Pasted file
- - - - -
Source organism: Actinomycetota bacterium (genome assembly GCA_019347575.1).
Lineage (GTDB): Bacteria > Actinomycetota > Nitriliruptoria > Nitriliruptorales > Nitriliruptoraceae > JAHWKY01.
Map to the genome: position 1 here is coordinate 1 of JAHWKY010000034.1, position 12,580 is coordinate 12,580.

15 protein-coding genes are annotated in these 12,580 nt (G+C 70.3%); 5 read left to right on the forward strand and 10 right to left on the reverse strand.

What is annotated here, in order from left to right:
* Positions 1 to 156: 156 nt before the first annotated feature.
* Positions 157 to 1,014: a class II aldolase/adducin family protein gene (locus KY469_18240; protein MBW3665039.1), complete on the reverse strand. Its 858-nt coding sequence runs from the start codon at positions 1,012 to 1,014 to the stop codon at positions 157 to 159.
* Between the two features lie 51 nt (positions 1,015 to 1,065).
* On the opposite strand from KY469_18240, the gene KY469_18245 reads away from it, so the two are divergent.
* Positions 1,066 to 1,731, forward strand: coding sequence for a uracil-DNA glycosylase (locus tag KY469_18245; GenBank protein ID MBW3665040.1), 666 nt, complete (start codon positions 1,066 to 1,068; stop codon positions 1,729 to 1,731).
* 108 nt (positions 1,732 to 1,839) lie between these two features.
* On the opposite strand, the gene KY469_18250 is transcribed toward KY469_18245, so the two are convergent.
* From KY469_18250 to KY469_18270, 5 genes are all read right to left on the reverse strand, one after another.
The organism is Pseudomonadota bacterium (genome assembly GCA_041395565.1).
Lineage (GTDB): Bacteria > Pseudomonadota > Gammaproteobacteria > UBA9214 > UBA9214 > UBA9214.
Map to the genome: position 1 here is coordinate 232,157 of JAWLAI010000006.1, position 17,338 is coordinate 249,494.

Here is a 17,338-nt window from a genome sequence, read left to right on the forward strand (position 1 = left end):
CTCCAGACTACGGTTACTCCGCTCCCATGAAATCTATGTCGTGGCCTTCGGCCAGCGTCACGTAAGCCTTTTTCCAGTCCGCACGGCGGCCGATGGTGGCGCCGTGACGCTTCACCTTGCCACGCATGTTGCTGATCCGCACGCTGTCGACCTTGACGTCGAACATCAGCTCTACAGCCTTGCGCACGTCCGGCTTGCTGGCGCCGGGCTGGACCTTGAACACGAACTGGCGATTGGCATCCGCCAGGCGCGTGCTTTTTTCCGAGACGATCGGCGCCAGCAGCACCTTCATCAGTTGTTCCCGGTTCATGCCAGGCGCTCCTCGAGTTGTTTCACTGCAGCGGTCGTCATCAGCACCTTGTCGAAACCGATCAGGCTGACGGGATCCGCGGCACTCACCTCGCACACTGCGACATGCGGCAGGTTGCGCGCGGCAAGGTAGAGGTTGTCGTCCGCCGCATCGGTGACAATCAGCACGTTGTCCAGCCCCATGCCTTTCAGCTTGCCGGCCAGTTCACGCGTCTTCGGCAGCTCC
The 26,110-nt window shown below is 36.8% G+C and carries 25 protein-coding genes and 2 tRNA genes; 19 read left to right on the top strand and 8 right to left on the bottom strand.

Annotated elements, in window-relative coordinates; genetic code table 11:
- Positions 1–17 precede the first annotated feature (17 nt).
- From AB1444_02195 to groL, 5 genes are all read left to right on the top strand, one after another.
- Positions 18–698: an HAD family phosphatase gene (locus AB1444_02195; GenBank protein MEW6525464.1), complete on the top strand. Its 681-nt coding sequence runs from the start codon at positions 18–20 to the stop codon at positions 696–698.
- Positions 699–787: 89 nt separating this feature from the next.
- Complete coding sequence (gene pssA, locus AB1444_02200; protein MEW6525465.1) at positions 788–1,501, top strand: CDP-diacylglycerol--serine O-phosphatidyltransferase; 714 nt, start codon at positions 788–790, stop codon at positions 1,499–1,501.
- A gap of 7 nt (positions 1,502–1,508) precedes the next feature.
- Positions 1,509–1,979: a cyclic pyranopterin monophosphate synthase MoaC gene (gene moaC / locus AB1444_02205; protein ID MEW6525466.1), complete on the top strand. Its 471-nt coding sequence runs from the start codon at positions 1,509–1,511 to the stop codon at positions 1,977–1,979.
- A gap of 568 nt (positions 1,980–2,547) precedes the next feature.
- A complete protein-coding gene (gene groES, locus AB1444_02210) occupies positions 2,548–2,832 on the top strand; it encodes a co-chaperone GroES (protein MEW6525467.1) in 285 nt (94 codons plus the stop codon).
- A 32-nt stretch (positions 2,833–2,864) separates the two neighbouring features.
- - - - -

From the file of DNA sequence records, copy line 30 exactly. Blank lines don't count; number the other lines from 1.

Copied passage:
- A 32-nt stretch (positions 2,833–2,864) separates the two neighbouring features.